Weekly Wrap for June 8 2018

Weekly Wrap for June 8 2018

The Market

Most of the major US indices gained over the past week as did almost all sectors as of mid-day trading on Friday, with the exception of the Utilities sector, which lost around 3%. The economic data for the week came in mostly positive, but further reinforced the view that we are late in the business cycle. Things are heating up once again on the geopolitical front, which by the end of the week had investors back on the defensive.

Consumer stocks led the market on Monday, with the Consumer Discretionary ETF (XLY) and the Consumer Staples ETF (XLP) gaining 1.12% and 0.83% respectively. The Nasdaq closed above 7,600 for the first time in its history, having previously peaked at the opening on March 13th at 7627.52 – notch one up for the bulls.

Internet stocks have been particularly strong with the Dow Jones US Internet Index rising more than 100 points since testing its 20-day exponential moving average just one week ago. The index moved into overbought territory Monday with its RSI (Relative Strength Indicator) going above 70. Monday also saw strength in Retailers as the Down Jones US Apparel Retailers Index gained 2.74% and is also overbought with its RSI above 75 as of Monday’s close.

Tuesday the Nasdaq set another record high record close as tech stocks continued on their tear, likely fueled by the, I would argue questionable, belief that they are relatively insulated from trade wars compared to say industrials which are clearly facing strengthening headwinds as tariff talk tempers flare.

Wednesday the Nasdaq once again closed with a new all-time high and the Dow Jones Industrial Average gained 1.4% to move above 25,000, closing at its highest level since mid-March. Materials and Financials were the strongest performing sectors with the 10-year Treasury yield rising to 2.98%.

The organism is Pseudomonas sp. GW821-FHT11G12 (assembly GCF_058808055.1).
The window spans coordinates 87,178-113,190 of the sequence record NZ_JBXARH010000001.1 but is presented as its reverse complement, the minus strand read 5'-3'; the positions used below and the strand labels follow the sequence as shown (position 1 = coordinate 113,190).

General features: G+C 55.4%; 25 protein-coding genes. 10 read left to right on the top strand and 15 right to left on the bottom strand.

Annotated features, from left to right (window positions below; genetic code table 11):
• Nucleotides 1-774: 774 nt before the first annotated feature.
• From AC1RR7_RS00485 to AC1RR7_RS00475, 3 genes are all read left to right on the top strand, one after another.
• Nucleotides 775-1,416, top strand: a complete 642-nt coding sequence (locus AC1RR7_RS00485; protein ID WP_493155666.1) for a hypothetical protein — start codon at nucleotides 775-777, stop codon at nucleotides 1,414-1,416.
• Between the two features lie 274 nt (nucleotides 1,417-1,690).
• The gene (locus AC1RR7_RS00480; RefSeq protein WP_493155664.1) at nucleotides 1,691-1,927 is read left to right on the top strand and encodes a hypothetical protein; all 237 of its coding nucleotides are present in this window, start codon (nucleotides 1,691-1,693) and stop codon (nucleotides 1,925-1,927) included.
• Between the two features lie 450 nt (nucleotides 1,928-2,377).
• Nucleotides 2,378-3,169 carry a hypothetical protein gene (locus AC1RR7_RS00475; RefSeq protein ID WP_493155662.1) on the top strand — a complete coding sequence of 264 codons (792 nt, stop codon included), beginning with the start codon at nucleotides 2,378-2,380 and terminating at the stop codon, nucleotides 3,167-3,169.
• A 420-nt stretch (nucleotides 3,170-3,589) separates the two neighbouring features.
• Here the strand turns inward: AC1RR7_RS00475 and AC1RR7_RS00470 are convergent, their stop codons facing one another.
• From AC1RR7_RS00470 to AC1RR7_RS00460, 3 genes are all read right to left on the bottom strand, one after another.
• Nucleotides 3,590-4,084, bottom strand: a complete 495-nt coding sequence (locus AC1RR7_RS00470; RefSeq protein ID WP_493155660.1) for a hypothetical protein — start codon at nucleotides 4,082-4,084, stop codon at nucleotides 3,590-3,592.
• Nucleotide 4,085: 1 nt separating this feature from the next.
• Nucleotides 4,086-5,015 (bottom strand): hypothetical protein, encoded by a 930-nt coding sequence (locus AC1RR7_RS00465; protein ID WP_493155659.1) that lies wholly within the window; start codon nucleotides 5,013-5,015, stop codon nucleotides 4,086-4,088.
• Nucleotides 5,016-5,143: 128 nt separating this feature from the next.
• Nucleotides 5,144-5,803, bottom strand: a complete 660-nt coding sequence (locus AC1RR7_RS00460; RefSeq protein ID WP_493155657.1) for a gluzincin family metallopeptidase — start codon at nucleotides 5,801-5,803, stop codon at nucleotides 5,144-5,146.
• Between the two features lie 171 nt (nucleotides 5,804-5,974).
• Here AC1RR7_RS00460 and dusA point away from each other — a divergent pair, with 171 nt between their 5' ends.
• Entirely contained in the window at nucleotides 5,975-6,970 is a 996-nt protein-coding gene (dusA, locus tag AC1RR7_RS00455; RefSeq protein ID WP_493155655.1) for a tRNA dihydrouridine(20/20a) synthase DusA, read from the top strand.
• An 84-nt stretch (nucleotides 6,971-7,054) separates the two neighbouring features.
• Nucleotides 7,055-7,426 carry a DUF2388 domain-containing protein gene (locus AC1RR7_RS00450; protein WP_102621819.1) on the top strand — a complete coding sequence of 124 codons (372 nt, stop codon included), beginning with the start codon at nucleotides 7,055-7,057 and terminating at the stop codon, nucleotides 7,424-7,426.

Thursday, the Dow Jones Industrial Average gained 0.6% thanks primarily to McDonald’s (MCD), which gained 4.4% on news that of more layoffs intended to reduce its corporate structure and make the company more nimble and competitive. Only on Wall Street are layoffs considered good news. The Nasdaq, after four consecutive days of gains and three of record closes, fell 0.7% thanks to widespread loses in tech after U.S. Senator Mark Warner, vice chairman of the Intelligence Committee, said he’s looking for answers from Alphabet (GOOGL) and Twitter (TWTR) on whether the companies have any data sharing agreements with Chinese vendors. That of course came after Facebook (FB) disclosed it had done just that. The pain continued for Facebook as it also disclosed that as many as 14 million of its users may have had their private posts shared publicly thanks to a software glitch. Wait, you mean things posted on the internet don’t necessarily remain private? Shocking.

By Friday the risk-on momentum faded as renewed problems in Italy, Brazil and South Africa as well as rising international trade war verbal battles dampened investor confidence. We’ve seen this waning confidence also manifest itself in the reduction of the enormous net speculative long position of 42,192 S&P 500 option contracts as of April 24thto just 27,606 – the lowest level since mid-March.

The strengthening dollar trend, which has been a solid tailwind for small cap stocks, has taken a breather of late. The Amex Dollar Index (DXY) declined from its May 29thpeak of 94.83 to close Thursday at 93.45. As a point of reference, the index started the year at 92.30 and bottomed at 88.62 on February 15th.  We’ll be watching this to see if it is a short-term consolidating pull-back or if the strengthening greenback trend is reversing.


The Economy